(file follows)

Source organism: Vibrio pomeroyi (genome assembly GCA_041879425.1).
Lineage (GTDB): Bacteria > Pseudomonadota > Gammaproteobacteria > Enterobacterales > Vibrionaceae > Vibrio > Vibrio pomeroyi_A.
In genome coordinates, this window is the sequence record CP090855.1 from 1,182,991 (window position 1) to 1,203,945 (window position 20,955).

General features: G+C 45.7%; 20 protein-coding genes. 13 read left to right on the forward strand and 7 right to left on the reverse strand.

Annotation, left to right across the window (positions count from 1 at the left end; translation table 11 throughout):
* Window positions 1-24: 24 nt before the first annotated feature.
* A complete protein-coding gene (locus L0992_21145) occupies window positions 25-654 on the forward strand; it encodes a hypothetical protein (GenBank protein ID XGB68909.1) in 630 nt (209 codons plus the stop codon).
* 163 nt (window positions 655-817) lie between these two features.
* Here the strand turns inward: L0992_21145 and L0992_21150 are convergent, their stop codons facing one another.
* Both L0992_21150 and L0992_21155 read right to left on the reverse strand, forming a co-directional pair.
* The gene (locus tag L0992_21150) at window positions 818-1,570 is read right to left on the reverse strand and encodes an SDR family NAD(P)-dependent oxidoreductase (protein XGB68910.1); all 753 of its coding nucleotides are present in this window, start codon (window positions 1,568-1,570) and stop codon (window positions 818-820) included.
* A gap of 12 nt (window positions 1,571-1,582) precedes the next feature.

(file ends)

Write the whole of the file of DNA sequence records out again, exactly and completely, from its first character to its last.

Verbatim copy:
Source organism: Vibrio pomeroyi (genome assembly GCA_041879425.1).
Lineage (GTDB): Bacteria > Pseudomonadota > Gammaproteobacteria > Enterobacterales > Vibrionaceae > Vibrio > Vibrio pomeroyi_A.
In genome coordinates, this window is the sequence record CP090855.1 from 1,182,991 (window position 1) to 1,203,945 (window position 20,955).

General features: G+C 45.7%; 20 protein-coding genes. 13 read left to right on the forward strand and 7 right to left on the reverse strand.

Annotation, left to right across the window (positions count from 1 at the left end; translation table 11 throughout):
* Window positions 1-24: 24 nt before the first annotated feature.
* A complete protein-coding gene (locus L0992_21145) occupies window positions 25-654 on the forward strand; it encodes a hypothetical protein (GenBank protein ID XGB68909.1) in 630 nt (209 codons plus the stop codon).
* 163 nt (window positions 655-817) lie between these two features.
* Here the strand turns inward: L0992_21145 and L0992_21150 are convergent, their stop codons facing one another.
* Both L0992_21150 and L0992_21155 read right to left on the reverse strand, forming a co-directional pair.
* The gene (locus tag L0992_21150) at window positions 818-1,570 is read right to left on the reverse strand and encodes an SDR family NAD(P)-dependent oxidoreductase (protein XGB68910.1); all 753 of its coding nucleotides are present in this window, start codon (window positions 1,568-1,570) and stop codon (window positions 818-820) included.
* A gap of 12 nt (window positions 1,571-1,582) precedes the next feature.